February 7, 2011

Except for the first few paragraphs of each chapter, I took Dead Ginny off the net in 2005 but if you want to read and/or listen to the sucker for free, click this. Thanks. G.


Gerard Jones

Chapter Eighteen
Golden Gate Park

Haight-Ashbury filled up with more and more hippies every day. You had to step over their outstretched legs on the sidewalk in front of the stationery store that had become the Psychedelic Shop and dodge their outstretched hands asking for spare change in front of every nook and cranny on the street. They danced around like dervishes, smiling the smiles they'd seen others smiling, wearing the sorts of clothes they'd seen others wearing, smoking joints they'd sometimes been given instead of spare change. They were pretty new to the neighborhood. Kids, mostly. We were getting old and wise and weary. Suddenly somehow it had become the Summer of 1967, the Summer of Love—which had just as suddenly turned to the Late Summer of Love, perhaps even the Early Autumn of Love.

It was around then that Ginny got herself thrown in jail. The guards squirted mace in her face. She was temporarily blinded. The skin peeled away from around her eyes. She looked like a raccoon. It started out innocently enough. We were on our way back to Shrader Street after a rock concert at Speedway Meadows. Ginny and Kirk were drinking champagne. Kirk was the guy who'd been the preacher at Thulin's wedding. Gold glasses? Wandering eye? Yeah, yeah, that's the guy. Officer Garrens was the cop who arrested her. He was a notorious asshole. The Oracle and The Berkeley Barb wrote articles about what a notorious asshole Officer Garrens was. The whole Haight Street thing was winding down. There had already been troop transport trucks and tear gas canisters—like Elliot had said there would be. The Summer of Love was over. Haight Street was over. I forget whether the famous funeral procession had taken place yet or not, the one where everyone marched down the street proclaiming the death of hippies or the death of Haight-Ashbury or whatever, but, if it hadn't, it was about to. How it all happened that Ginny got thrown in jail, still ain't exactly clear. Maybe I better go back and start from the beginning. It was the first week of September or so. A Sunday. Ginny and I had, for some reason, gone our separate ways that day. We frequently went our separate ways by then.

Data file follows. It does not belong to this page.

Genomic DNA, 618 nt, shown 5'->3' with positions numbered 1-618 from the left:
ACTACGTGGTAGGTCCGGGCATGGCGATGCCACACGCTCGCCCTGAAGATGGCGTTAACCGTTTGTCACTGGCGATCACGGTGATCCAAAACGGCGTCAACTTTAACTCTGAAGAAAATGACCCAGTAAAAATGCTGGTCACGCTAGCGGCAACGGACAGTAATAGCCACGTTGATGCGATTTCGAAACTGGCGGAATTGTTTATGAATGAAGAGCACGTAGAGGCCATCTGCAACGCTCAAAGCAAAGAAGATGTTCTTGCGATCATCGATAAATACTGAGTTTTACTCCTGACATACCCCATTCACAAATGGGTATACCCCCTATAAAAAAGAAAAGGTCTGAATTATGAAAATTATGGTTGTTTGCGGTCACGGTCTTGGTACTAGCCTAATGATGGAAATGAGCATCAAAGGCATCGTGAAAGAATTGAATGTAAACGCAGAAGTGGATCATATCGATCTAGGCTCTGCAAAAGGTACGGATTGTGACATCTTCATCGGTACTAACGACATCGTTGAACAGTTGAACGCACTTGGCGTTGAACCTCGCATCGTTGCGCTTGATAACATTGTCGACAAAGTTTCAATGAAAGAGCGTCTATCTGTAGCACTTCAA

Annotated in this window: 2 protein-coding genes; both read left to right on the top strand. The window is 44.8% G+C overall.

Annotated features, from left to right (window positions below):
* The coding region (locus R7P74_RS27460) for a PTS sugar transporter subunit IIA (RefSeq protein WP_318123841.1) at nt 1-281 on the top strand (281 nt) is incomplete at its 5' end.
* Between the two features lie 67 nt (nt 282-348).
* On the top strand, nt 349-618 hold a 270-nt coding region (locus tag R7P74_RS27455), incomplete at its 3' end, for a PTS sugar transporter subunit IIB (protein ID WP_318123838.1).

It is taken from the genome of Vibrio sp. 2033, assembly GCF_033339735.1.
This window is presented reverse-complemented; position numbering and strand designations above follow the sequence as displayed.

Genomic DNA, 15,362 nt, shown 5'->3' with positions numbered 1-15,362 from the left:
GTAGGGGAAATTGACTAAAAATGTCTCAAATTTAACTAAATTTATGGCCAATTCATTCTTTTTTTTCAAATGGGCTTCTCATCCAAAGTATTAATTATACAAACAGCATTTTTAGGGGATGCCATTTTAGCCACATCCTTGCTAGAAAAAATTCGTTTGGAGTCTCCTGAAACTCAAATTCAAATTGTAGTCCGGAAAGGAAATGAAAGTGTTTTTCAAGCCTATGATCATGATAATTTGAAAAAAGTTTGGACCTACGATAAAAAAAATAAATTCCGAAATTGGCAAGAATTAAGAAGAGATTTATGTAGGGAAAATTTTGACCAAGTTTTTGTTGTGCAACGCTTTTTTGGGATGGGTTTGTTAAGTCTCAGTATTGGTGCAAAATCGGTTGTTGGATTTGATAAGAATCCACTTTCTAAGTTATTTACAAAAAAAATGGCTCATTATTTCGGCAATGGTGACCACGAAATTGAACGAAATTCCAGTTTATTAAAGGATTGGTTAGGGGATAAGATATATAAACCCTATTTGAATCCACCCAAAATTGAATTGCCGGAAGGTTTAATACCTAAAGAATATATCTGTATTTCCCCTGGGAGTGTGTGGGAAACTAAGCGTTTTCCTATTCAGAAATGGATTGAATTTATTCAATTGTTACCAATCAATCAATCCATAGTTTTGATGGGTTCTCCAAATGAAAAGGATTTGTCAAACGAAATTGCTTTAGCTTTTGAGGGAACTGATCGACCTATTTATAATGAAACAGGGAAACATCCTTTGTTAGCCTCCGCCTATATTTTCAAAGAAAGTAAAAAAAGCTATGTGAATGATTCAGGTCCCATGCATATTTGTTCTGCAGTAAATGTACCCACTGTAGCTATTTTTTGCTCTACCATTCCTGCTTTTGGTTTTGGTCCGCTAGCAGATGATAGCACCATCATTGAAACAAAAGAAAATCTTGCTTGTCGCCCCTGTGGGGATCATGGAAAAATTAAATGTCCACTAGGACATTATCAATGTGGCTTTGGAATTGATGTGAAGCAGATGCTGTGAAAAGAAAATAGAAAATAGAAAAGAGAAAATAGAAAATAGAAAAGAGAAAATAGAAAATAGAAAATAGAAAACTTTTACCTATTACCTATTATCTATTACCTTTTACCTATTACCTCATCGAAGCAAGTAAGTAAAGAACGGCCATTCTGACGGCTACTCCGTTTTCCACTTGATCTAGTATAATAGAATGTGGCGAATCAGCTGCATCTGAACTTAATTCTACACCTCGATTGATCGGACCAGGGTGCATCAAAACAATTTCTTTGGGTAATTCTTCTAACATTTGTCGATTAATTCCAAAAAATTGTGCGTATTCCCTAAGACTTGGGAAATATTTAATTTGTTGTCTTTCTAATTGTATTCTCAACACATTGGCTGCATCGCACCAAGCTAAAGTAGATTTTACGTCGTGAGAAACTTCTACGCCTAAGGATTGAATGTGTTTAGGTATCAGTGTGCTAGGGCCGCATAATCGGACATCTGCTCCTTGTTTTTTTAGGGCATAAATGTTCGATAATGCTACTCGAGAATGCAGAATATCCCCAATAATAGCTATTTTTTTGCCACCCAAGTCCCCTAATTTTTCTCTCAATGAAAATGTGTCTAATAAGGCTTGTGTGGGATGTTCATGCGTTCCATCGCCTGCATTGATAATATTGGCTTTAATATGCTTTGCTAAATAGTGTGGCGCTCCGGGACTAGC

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Gerard Jones
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